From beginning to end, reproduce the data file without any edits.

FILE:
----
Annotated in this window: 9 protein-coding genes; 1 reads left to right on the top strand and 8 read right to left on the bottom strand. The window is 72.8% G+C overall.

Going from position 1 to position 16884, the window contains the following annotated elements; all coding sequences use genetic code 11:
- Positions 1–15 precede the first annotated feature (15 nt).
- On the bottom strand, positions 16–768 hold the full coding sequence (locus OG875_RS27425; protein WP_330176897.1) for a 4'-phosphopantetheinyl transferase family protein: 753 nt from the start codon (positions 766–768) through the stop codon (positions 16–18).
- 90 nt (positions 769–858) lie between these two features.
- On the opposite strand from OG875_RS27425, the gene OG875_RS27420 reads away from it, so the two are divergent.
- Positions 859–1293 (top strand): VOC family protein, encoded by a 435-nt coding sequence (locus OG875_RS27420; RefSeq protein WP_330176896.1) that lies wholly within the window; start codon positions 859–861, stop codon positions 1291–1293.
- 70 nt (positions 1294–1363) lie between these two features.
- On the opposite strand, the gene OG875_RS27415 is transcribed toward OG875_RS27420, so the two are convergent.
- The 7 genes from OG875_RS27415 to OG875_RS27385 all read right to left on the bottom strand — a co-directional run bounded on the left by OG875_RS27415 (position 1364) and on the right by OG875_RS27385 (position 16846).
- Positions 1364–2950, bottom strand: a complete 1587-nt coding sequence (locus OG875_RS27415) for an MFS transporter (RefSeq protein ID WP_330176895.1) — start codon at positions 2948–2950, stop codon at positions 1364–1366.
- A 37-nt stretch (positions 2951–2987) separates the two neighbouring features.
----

Annotated in this window: 9 protein-coding genes; 1 reads left to right on the top strand and 8 read right to left on the bottom strand. The window is 72.8% G+C overall.

Going from position 1 to position 16884, the window contains the following annotated elements; all coding sequences use genetic code 11:
- Positions 1–15 precede the first annotated feature (15 nt).
- On the bottom strand, positions 16–768 hold the full coding sequence (locus OG875_RS27425; protein WP_330176897.1) for a 4'-phosphopantetheinyl transferase family protein: 753 nt from the start codon (positions 766–768) through the stop codon (positions 16–18).
- 90 nt (positions 769–858) lie between these two features.
- On the opposite strand from OG875_RS27425, the gene OG875_RS27420 reads away from it, so the two are divergent.
- Positions 859–1293 (top strand): VOC family protein, encoded by a 435-nt coding sequence (locus OG875_RS27420; RefSeq protein WP_330176896.1) that lies wholly within the window; start codon positions 859–861, stop codon positions 1291–1293.
- 70 nt (positions 1294–1363) lie between these two features.
- On the opposite strand, the gene OG875_RS27415 is transcribed toward OG875_RS27420, so the two are convergent.
- The 7 genes from OG875_RS27415 to OG875_RS27385 all read right to left on the bottom strand — a co-directional run bounded on the left by OG875_RS27415 (position 1364) and on the right by OG875_RS27385 (position 16846).
- Positions 1364–2950, bottom strand: a complete 1587-nt coding sequence (locus OG875_RS27415) for an MFS transporter (RefSeq protein ID WP_330176895.1) — start codon at positions 2948–2950, stop codon at positions 1364–1366.
- A 37-nt stretch (positions 2951–2987) separates the two neighbouring features.